I am working for a client on migrating his applications from Java5/6 to Java7.I have already gone through the new features in Java7 like try-with resources,Switch with strings,etc.
My client's idea of migration is NOT TO change the code (as much as possible) during migration.Unfortunately that is not negotiable.Minor changes to code are ofcourse acceptable if it affects performance or if there is any deprication.
With this background in mind,I surfed through various resources on the web and could find only one glitch with JDK 1.7 in compariosn to JDK 1.6 (Not really sure if this is fixed in any of the new builds of java 7,if so please enlighten me on it)
It says that the hashmap is now designed to be force synchronised and would show performance issues in JDK 7 when compared to JDK 6.
I need your help from your experiences or migration projects of what are the aspects or code snippets that I need to validate in addition to compiling the code with JDK 7.Any help is appreciated.
Note that this implementation is not synchronized.
Shyam Sunder V R
Joined: Jul 29, 2008
Thanks that really helps...Apart from that if someone could help in answering the other part of my question...
"I need your help from your experiences or migration projects of what are the aspects or code snippets that I need to validate in addition to compiling the code with JDK 7.Any help is appreciated"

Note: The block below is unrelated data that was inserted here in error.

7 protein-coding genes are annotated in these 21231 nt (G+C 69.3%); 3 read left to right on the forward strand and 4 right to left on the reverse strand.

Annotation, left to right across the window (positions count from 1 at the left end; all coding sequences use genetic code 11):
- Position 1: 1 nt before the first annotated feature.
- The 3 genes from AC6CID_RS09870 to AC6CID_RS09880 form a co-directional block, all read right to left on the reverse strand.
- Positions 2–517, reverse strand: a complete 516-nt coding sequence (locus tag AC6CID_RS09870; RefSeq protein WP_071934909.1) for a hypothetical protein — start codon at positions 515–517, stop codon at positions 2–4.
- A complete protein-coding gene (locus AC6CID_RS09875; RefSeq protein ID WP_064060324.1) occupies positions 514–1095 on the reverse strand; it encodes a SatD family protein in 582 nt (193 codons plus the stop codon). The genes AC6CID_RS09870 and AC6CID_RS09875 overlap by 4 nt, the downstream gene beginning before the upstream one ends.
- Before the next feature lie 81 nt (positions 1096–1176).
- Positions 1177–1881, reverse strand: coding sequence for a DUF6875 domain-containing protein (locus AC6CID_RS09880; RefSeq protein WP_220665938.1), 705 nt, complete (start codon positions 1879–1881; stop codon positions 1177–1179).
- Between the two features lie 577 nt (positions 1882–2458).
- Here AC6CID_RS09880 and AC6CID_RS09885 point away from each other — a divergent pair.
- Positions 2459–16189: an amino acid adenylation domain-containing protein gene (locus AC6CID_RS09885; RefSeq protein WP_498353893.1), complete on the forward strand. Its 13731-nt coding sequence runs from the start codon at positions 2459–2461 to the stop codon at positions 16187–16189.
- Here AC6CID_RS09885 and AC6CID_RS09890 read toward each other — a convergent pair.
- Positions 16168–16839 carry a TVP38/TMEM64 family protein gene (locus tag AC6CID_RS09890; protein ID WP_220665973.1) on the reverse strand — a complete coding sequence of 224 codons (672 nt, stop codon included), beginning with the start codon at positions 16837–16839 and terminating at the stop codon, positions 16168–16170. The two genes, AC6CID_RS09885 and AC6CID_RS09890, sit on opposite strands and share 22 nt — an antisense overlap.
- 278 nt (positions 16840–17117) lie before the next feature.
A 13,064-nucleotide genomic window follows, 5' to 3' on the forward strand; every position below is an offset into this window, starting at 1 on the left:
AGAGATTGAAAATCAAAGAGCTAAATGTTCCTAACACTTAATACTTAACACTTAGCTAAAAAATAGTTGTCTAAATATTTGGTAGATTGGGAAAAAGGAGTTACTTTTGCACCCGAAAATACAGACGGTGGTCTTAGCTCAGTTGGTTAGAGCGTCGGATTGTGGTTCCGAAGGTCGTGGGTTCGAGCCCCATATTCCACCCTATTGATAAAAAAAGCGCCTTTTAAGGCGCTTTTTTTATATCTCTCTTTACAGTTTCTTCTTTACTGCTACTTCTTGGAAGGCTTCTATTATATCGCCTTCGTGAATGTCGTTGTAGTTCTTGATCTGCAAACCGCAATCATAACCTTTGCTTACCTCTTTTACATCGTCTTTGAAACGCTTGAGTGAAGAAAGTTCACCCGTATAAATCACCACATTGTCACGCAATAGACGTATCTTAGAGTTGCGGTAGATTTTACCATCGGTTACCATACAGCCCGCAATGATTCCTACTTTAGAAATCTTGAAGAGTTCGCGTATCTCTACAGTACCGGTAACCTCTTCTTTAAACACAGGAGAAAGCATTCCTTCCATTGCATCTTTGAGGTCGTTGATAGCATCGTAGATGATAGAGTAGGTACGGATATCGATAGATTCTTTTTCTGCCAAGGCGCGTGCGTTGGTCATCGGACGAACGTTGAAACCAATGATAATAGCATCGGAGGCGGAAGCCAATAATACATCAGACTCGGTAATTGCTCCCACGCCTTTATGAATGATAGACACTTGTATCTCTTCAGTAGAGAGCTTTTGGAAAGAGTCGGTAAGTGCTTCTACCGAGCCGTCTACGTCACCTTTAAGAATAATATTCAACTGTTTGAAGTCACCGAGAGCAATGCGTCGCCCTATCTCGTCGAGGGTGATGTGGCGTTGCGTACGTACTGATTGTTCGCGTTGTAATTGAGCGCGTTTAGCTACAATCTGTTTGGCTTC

Joined: Mar 17, 2012
Moves to Java 7 from 5 and 6 don't really require much (if anything at all). It's backwards compatible so if you are not allowed to make changes you can just start running the old code on on the new run time without affecting the logic. You can chose which parts you want to improve by using new language features based on their usefulness for your particular project.
Oracle is always very careful to keep new Java versions compatible with older versions. You should be able to run your code on Java 7 without changing anything (you don't even need to recompile your code).
I haven't changed a thing since I went from Java 6 to Java 7, and I cannot actually recall coding anything specific to Java 6. Although some of the resources I tap into probably do so. If I'm not mistaken, Java 6 finally got annotations to be civilized.
I think you read the specs on HashMap wrong. A number of classes in their original implementations were synchronized, including Vector. When Sun began to seriously implement collections, the newer stuff was all non-synchronized, and a simple capability was supplied to make any particular instance of a collection be synchronized. The older, always-synchronized classes remain, however, and they continue to be synchronized, just discouraged in favor of the default-unsynchronized classes. Hence StringBuffer/StringBuilder, Vector/ArrayList, and so forth.
An IDE is no substitute for an Intelligent Developer.